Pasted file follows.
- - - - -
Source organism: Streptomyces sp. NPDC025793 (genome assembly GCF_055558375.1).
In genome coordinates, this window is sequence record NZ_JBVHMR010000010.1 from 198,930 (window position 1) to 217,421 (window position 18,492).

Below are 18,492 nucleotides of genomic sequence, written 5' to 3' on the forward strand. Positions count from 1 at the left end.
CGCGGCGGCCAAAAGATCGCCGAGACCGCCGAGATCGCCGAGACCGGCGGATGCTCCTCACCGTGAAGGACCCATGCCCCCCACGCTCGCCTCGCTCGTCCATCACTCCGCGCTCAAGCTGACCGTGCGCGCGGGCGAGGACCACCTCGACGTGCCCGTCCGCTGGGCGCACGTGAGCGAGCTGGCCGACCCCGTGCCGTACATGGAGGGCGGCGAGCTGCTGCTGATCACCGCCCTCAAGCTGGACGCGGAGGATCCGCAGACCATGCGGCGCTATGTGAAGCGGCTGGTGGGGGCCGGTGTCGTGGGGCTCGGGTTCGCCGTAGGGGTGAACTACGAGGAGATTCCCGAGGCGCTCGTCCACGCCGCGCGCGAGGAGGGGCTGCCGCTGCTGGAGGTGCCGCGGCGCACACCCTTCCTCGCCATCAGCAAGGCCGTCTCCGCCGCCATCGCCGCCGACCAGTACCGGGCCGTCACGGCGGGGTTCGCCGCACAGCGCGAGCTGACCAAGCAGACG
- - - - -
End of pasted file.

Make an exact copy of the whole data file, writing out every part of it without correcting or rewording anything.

Source organism: Streptomyces sp. NPDC025793 (genome assembly GCF_055558375.1).
In genome coordinates, this window is sequence record NZ_JBVHMR010000010.1 from 198,930 (window position 1) to 217,421 (window position 18,492).

Below are 18,492 nucleotides of genomic sequence, written 5' to 3' on the forward strand. Positions count from 1 at the left end.
CGCGGCGGCCAAAAGATCGCCGAGACCGCCGAGATCGCCGAGACCGGCGGATGCTCCTCACCGTGAAGGACCCATGCCCCCCACGCTCGCCTCGCTCGTCCATCACTCCGCGCTCAAGCTGACCGTGCGCGCGGGCGAGGACCACCTCGACGTGCCCGTCCGCTGGGCGCACGTGAGCGAGCTGGCCGACCCCGTGCCGTACATGGAGGGCGGCGAGCTGCTGCTGATCACCGCCCTCAAGCTGGACGCGGAGGATCCGCAGACCATGCGGCGCTATGTGAAGCGGCTGGTGGGGGCCGGTGTCGTGGGGCTCGGGTTCGCCGTAGGGGTGAACTACGAGGAGATTCCCGAGGCGCTCGTCCACGCCGCGCGCGAGGAGGGGCTGCCGCTGCTGGAGGTGCCGCGGCGCACACCCTTCCTCGCCATCAGCAAGGCCGTCTCCGCCGCCATCGCCGCCGACCAGTACCGGGCCGTCACGGCGGGGTTCGCCGCACAGCGCGAGCTGACCAAGCAGACG